Drastic Times Call for Drastic Changes
Max Payne 3 takes place nine years after the events of the second game. Without getting into spoilers, the events of the previous games have left Max a broken man who’s wasting his life away in dive bars drinking alcohol and slamming down painkillers. He then befriends Raul Passos who offers him a job in Brazil working as a bodyguard for businessman Rodrigo Branco and his trophy wife Fabiana. From there, things go from bad to worse.
The game makes a lot of changes from the original games. Aesthetically the game is much more colorful than the previous two, owing that to its new location of Sao Paulo, Brazil. Instead of comic style cutscenes, all cutscenes are rendered with the in-game engine. A lot of the game also occurs during the daytime, rather than at night like the previous games.
Max is also somewhat more limited than he was in the previous games. He doesn’t take anywhere near as much punishment and can only carry around three weapons. To make up for this Max can now take cover and perform his signature shoot dodge maneuver even when his slow-motion bar has been depleted. Finally, he is also able to perform a ‘Last Stand’ where if he is to take a fatal blow whilst retaining a painkiller, he can shoot the last enemy who wounded him and recover.
I feel a lot of these changes were made for two reasons. The first is obviously to appeal to modern gamers. The cover system is similar to that popularized by the Gears of War series, and many modern games force the player to use a limited amount of weapons.
The other reasons is a response to action movies at the time. Around the time of Max Payne 3’s development you had the release of movies such as Taken and Elite Squad, both gritty, and somewhat more down to earth action flicks. Story-wise this is the most down to earth Max Payne game and is also the most brutal. With that said, this game would easily have the highest body count of any of the games in the series. It’s not necessarily a bad thing, but there’s certainly a lot more enemies you have to deal with which does clash with the new tone to a degree.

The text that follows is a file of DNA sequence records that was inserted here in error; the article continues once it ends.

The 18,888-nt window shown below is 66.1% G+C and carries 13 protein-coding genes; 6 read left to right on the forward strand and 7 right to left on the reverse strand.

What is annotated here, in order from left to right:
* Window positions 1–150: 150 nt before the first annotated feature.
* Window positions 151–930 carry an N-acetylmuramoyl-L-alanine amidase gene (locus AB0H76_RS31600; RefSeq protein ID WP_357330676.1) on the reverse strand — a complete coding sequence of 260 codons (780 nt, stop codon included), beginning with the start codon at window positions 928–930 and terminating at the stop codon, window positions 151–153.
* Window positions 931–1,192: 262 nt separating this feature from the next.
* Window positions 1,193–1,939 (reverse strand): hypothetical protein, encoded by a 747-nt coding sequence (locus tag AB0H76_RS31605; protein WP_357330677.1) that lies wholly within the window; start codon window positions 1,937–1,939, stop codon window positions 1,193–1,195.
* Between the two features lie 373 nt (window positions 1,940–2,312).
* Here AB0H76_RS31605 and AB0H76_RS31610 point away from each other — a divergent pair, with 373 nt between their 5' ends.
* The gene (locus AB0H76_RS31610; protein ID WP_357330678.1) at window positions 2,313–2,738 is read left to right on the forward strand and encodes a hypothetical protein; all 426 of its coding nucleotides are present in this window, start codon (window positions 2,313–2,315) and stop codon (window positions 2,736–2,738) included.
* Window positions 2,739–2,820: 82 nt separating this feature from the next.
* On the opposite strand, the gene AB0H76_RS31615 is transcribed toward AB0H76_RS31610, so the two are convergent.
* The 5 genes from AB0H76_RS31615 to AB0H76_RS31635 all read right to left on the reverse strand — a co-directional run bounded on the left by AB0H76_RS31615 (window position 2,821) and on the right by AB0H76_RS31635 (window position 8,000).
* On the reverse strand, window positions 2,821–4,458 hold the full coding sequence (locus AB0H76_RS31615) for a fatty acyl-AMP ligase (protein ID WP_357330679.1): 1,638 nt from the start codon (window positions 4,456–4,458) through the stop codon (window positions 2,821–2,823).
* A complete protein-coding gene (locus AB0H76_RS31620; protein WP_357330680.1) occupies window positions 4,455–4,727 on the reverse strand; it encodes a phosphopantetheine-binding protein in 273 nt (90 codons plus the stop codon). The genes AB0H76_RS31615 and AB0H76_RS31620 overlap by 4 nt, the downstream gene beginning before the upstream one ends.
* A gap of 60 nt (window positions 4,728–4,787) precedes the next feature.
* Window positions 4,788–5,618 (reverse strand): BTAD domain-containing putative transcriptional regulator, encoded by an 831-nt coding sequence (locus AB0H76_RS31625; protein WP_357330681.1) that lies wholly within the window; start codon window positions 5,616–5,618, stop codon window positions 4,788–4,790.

Overall I think these changes make Max Payne 3 an incredibly interesting game. It’s stuck between the past of its previous games and more modern mechanics.
Bring the Payne
The shooting in this game is incredibly smooth. Shooting is responsive and feels powerful. Enemies will stumble and fall in pain as their wounds ooze blood, and the bullets that miss will often spray glass or concrete around once it impacts with the environment. Once you fire the final shot, you’ll get a slow-motion display of your target’s demise.
Weaponry wise, Max has access to various pistols, machine pistols, shotguns, submachine guns, and rifles. As mentioned before Max can only carry three weapons, two pistols and a rifle. He can also dual wield but this means he’ll have to drop his long gun.
Unfortunately, the balance isn’t ideal. See to be the most effective in Max Payne 3, you really need to score headshots, especially once enemies begin donning body armor. As most weapons are quite accurate, machine pistols prove to be extremely effective. Pistols are also quite useful although the limited capacity can be an issue. Submachine guns aren’t bad, but share the same ammo pool as machine pistols, so an assault rifle is much more effective. Shotguns, unfortunately, suffer from an extreme lack of range and even at short range require multiple shots to kill enemies.
That being said the variety of weapon models is impressive. Every weapon is modeled with a high level of detail. There are also some fairly unique weapons such as the .38 revolver which is challenging and fun to use, and the sawed-off double barrel shotgun which whilst ineffective can be dual wield which is a lot of fun. A lot of weapons are also unique to Brazil such as the PT-92 pistol and MD-97 assault rifle.
To begin with, you’ll be dealing with low-level thugs armed mostly pistols. As the game goes on enemies will begin to don body armor and tool up with high-powered weapons. This forces the player to be quick and accurate in combat, less they want to die.